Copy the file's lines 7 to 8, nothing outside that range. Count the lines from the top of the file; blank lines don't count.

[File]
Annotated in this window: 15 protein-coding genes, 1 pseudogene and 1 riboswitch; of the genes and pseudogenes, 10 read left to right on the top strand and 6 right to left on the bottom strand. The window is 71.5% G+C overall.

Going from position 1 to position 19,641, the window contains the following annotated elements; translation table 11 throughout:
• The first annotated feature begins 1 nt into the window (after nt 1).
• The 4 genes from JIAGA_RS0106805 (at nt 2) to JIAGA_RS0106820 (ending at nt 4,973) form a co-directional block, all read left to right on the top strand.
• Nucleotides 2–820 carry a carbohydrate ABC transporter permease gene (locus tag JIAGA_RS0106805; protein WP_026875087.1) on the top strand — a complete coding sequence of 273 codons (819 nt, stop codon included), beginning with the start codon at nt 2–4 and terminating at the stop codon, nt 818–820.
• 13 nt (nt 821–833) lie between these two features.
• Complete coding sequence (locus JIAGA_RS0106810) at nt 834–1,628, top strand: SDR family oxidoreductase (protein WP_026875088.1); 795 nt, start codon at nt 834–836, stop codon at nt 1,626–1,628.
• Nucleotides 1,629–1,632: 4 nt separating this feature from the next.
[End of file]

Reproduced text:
• Complete coding sequence (locus JIAGA_RS0106810) at nt 834–1,628, top strand: SDR family oxidoreductase (protein WP_026875088.1); 795 nt, start codon at nt 834–836, stop codon at nt 1,626–1,628.
• Nucleotides 1,629–1,632: 4 nt separating this feature from the next.